Welcome to Schmicago, the fictional city at the center of the second season of Cinco Paul and Ken Daurio’s musical comedy TV series Schmigadoon! The first season, which premiered in the summer of 2022 on Apple TV+, followed a modern couple, Josh and Melissa (played by Keegan-Michael Keyand Cecily Strong), who have grown complacent in their relationship. On a couple’s retreat in the woods, they stumble upon the magical town of Schmigadoon as it appears from the fog (Like Brigadoon, get it?). They are trapped there, inside a world of Golden Age musicals, and cannot escape until they find true love.
In season two, Josh and Melissa are trapped in Schmicago, inspired by the grittier and darker musicals of the mid-'60s and '70s. Our dynamic duo is tasked with finding a happy ending, which could be a tall order when dealing with plots inspired by such shows as Sweeney Todd, Cabaret, and Jesus Christ Superstar.
Playbill is back to walk you through all of the references from every episode of Schmigadoon!'s second season, which debuted with a double episode drop April 5—get caught up with the recap of those episodes here. Episodes follow weekly on Wednesdays, with our recap of the third and fourth episodes here and here.
But now, on to Episode Five!
The moment before: Love is in the air in Schmicago. Things are getting physical between Topher and Jenny after Josh and Melissa set them up. Miss Codwell and Dooley had a successful date, and now they’re over the moon that they can use Miss Codwell’s dreaded orphans as Dooley’s new meat supply. Josh and Melissa, unaware of that last part, are pretty sure they’ve achieved that happy ending they’re after.
Episode 5: Famous as Hell
Talaura: This format of a narrator telling us “last week in Schmicago” is very helpful. Codwell is fattening up her orfans (sic), Dooley is sharpening his cleaver, Topher and Jenny (now hippiefied) are digging each other, the Tribe is feeling ignored, and Kratt is up to no good.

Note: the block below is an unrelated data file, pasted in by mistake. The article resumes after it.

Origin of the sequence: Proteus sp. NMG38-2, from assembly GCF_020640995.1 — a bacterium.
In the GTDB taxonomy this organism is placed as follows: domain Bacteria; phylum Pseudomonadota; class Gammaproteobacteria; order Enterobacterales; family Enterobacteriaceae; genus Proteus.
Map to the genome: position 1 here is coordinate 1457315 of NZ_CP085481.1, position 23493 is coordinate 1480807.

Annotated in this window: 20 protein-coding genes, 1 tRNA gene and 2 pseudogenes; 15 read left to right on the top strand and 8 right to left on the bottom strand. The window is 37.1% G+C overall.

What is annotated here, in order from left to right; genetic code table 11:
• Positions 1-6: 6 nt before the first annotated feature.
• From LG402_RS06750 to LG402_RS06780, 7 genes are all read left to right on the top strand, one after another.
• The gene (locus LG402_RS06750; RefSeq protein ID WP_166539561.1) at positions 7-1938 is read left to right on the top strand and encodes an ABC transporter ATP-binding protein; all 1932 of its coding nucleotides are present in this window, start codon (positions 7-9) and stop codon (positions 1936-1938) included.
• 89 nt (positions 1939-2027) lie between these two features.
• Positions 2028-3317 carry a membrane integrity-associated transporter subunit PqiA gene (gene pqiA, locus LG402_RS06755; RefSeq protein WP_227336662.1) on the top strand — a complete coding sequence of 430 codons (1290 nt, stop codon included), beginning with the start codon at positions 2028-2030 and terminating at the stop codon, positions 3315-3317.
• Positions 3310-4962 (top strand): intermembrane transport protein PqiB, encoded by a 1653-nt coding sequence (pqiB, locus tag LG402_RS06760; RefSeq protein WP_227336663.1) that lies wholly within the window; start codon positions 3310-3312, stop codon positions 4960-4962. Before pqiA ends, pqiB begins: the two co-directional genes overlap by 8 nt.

Josh walks Melissa to the stage door of the Kratt Klub; he hasn’t seen her perform yet and they aren’t leaving town until he does! She meets Madame Frau backstage (was that Caroline the Cow in the hallway?), who informs her that Jenny hasn’t shown up, so Melissa will take the matinee solo spot.
Logan: I think that was a horse in the hallway. And Gypsy is firmly golden age, arguably the final golden age musical. But then there’s that moment where Melissa realizes she can be the star of the show, while looking at herself in the mirror—it was giving me some “I’m a pretty girl, Momma” vibes, so who can tell. It is Sondheim, after all.
Talaura: And we have had some Mama Rose in the orchestrations in Episode 1, so Gypsy is maybe a bridge between the two worlds.
So, Melissa steps out of the chorus line for the solo “It’s My Turn Now,” which feels very much like Sally Bowles’ “Maybe This Time.”
Logan: This one didn’t seem as direct a parody as a lot of the earlier songs this season, but the general theme of the Cabaret tune is there, and the key change into the final verse is a near-direct lift.
Talaura: And the costuming is giving a nod to the first time Fanny Brice steps out of the chorus in Funny Girl, although her song “I’d Rather Be Blue” is dissimilar. It’s definitely a tropey moment, when the chorine becomes the diva.
Logan: With Melissa a big hit, Josh leaves the Kratt Klub and runs into the hippies. With Topher off ostensibly enjoying Jenny, the group needs some new leadership. One of the hippies has hurt their foot, and as a doctor, Josh is well equipped to fix that up. To the hippies, it’s a miracle—he healed the lame! Maybe Josh should be the new leader!